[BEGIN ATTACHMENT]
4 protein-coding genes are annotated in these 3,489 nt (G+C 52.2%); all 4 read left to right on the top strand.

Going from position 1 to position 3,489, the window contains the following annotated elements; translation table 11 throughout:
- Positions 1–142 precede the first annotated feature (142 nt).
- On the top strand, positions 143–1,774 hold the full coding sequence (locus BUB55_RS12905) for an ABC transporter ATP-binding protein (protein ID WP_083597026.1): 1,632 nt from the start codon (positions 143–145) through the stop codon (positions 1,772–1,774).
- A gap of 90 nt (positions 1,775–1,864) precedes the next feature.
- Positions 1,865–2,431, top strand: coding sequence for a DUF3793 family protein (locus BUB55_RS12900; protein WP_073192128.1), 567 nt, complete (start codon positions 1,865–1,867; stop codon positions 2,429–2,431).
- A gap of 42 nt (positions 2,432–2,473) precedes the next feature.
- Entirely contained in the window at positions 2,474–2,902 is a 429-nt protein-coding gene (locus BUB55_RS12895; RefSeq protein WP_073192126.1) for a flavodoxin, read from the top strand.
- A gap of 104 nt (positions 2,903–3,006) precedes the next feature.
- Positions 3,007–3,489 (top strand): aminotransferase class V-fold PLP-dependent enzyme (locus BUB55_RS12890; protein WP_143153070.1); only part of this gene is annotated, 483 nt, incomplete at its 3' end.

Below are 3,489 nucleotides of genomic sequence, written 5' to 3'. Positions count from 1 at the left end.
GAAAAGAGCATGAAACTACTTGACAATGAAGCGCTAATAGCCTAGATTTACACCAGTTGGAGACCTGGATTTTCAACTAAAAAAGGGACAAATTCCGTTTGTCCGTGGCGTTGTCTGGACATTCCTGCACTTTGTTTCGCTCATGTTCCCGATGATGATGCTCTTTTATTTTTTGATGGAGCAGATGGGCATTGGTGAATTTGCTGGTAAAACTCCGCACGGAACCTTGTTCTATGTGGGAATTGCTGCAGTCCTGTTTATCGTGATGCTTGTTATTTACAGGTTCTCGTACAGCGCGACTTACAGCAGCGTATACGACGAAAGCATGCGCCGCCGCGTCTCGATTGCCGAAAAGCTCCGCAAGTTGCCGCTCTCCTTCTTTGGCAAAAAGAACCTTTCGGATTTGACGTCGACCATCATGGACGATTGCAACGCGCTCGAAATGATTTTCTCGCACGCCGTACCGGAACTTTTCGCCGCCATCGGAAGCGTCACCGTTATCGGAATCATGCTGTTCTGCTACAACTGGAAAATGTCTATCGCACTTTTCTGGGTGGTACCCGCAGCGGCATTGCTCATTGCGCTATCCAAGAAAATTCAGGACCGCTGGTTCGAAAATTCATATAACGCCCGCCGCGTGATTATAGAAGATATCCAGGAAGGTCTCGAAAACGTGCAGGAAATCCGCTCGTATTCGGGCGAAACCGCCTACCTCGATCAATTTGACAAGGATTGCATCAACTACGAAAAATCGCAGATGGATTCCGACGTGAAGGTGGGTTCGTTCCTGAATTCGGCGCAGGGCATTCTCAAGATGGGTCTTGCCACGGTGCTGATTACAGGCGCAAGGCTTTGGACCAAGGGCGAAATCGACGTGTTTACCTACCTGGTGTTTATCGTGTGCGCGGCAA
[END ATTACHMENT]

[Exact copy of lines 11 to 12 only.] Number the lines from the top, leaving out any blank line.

Below are 3,489 nucleotides of genomic sequence, written 5' to 3'. Positions count from 1 at the left end.
GAAAAGAGCATGAAACTACTTGACAATGAAGCGCTAATAGCCTAGATTTACACCAGTTGGAGACCTGGATTTTCAACTAAAAAAGGGACAAATTCCGTTTGTCCGTGGCGTTGTCTGGACATTCCTGCACTTTGTTTCGCTCATGTTCCCGATGATGATGCTCTTTTATTTTTTGATGGAGCAGATGGGCATTGGTGAATTTGCTGGTAAAACTCCGCACGGAACCTTGTTCTATGTGGGAATTGCTGCAGTCCTGTTTATCGTGATGCTTGTTATTTACAGGTTCTCGTACAGCGCGACTTACAGCAGCGTATACGACGAAAGCATGCGCCGCCGCGTCTCGATTGCCGAAAAGCTCCGCAAGTTGCCGCTCTCCTTCTTTGGCAAAAAGAACCTTTCGGATTTGACGTCGACCATCATGGACGATTGCAACGCGCTCGAAATGATTTTCTCGCACGCCGTACCGGAACTTTTCGCCGCCATCGGAAGCGTCACCGTTATCGGAATCATGCTGTTCTGCTACAACTGGAAAATGTCTATCGCACTTTTCTGGGTGGTACCCGCAGCGGCATTGCTCATTGCGCTATCCAAGAAAATTCAGGACCGCTGGTTCGAAAATTCATATAACGCCCGCCGCGTGATTATAGAAGATATCCAGGAAGGTCTCGAAAACGTGCAGGAAATCCGCTCGTATTCGGGCGAAACCGCCTACCTCGATCAATTTGACAAGGATTGCATCAACTACGAAAAATCGCAGATGGATTCCGACGTGAAGGTGGGTTCGTTCCTGAATTCGGCGCAGGGCATTCTCAAGATGGGTCTTGCCACGGTGCTGATTACAGGCGCAAGGCTTTGGACCAAGGGCGAAATCGACGTGTTTACCTACCTGGTGTTTATCGTGTGCGCGGCAA